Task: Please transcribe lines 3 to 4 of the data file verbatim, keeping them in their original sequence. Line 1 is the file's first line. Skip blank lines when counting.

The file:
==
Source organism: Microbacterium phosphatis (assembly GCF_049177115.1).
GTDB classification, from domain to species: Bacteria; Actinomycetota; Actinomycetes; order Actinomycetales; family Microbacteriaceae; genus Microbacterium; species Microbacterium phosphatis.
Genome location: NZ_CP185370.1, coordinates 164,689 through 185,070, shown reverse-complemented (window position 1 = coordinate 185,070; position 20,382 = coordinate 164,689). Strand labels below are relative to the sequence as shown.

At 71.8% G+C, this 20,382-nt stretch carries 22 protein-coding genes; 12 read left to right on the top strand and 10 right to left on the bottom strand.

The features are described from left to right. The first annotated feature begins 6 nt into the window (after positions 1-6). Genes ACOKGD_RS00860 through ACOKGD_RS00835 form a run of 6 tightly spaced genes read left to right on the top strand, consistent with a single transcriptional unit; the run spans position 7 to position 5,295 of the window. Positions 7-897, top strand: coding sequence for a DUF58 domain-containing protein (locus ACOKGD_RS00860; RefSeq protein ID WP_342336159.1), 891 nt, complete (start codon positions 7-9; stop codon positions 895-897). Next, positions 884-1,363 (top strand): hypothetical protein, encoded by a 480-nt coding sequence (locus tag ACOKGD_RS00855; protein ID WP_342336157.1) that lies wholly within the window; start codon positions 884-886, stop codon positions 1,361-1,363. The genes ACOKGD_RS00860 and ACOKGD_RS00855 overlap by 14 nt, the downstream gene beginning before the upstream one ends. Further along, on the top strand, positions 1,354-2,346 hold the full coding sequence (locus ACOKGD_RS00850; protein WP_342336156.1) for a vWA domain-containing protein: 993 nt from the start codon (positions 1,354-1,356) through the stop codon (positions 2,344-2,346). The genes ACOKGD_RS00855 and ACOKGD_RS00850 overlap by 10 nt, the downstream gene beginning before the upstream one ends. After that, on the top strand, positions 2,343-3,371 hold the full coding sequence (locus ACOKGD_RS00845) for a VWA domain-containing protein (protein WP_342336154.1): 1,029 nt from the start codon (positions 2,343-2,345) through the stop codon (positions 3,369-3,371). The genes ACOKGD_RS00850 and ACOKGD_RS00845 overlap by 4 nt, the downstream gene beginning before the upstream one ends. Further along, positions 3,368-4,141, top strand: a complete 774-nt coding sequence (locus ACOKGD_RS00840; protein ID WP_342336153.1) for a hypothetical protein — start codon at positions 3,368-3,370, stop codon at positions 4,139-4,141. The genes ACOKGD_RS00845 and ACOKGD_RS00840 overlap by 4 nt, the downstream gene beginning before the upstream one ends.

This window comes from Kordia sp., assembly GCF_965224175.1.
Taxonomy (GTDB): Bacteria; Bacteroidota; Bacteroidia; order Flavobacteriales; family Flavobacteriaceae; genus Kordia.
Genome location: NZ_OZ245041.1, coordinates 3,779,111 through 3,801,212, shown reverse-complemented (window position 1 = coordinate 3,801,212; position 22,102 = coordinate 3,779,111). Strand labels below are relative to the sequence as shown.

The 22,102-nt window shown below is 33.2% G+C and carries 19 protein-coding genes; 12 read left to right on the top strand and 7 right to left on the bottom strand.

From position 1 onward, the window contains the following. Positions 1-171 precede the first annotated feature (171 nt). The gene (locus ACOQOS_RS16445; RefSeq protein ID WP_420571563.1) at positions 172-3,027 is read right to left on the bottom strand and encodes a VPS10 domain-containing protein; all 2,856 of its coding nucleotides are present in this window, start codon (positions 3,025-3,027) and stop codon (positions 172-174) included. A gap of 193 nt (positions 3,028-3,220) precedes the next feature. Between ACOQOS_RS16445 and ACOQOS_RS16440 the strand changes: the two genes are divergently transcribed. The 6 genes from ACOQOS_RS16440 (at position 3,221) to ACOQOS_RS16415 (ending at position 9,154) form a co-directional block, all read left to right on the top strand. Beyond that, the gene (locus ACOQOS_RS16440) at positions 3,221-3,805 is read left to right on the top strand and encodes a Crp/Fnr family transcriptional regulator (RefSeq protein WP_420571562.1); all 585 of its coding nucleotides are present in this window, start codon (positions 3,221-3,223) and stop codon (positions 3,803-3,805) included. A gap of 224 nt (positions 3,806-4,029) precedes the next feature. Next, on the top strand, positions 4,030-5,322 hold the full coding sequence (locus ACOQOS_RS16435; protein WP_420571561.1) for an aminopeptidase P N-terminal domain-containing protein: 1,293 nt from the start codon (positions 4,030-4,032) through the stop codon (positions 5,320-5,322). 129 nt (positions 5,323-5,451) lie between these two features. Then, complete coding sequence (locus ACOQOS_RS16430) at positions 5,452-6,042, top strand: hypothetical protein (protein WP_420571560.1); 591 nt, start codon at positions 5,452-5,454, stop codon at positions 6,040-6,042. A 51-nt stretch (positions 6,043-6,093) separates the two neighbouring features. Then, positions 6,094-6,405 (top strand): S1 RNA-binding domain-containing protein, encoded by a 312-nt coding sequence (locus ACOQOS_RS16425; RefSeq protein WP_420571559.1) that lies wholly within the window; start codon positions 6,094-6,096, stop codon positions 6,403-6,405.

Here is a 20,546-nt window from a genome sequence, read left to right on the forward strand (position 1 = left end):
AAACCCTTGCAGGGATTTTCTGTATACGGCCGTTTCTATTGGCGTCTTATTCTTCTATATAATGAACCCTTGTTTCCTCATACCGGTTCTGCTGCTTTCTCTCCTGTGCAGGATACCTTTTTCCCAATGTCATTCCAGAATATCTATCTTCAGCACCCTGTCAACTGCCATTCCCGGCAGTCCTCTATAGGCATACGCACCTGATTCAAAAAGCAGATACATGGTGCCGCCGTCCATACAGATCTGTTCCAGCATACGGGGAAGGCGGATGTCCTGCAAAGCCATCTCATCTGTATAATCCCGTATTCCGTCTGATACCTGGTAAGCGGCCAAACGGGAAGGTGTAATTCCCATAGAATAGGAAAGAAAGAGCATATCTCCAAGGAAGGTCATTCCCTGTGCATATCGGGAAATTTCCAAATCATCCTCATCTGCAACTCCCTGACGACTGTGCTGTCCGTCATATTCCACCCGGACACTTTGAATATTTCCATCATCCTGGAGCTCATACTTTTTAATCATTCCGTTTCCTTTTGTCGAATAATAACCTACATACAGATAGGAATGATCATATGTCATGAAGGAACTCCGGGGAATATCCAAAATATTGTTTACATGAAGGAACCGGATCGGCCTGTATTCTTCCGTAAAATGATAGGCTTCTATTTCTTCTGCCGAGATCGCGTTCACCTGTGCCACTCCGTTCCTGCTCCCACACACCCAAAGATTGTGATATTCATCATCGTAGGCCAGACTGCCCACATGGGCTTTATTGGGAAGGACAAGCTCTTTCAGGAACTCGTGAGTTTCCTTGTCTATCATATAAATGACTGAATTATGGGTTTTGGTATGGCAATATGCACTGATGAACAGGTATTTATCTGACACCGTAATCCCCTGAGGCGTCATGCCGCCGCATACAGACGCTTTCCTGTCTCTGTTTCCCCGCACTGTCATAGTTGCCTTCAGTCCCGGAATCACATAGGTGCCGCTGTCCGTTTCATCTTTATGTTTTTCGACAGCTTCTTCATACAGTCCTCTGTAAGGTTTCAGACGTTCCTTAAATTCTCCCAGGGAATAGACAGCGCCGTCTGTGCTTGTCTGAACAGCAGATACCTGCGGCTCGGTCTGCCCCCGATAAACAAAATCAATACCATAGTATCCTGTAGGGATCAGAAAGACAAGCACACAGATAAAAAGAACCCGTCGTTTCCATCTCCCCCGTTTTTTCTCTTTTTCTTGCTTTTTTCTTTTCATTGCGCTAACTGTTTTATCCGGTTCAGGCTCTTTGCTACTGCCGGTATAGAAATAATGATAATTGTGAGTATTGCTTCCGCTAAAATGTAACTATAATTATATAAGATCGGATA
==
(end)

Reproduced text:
Genome location: NZ_CP185370.1, coordinates 164,689 through 185,070, shown reverse-complemented (window position 1 = coordinate 185,070; position 20,382 = coordinate 164,689). Strand labels below are relative to the sequence as shown.

At 71.8% G+C, this 20,382-nt stretch carries 22 protein-coding genes; 12 read left to right on the top strand and 10 right to left on the bottom strand.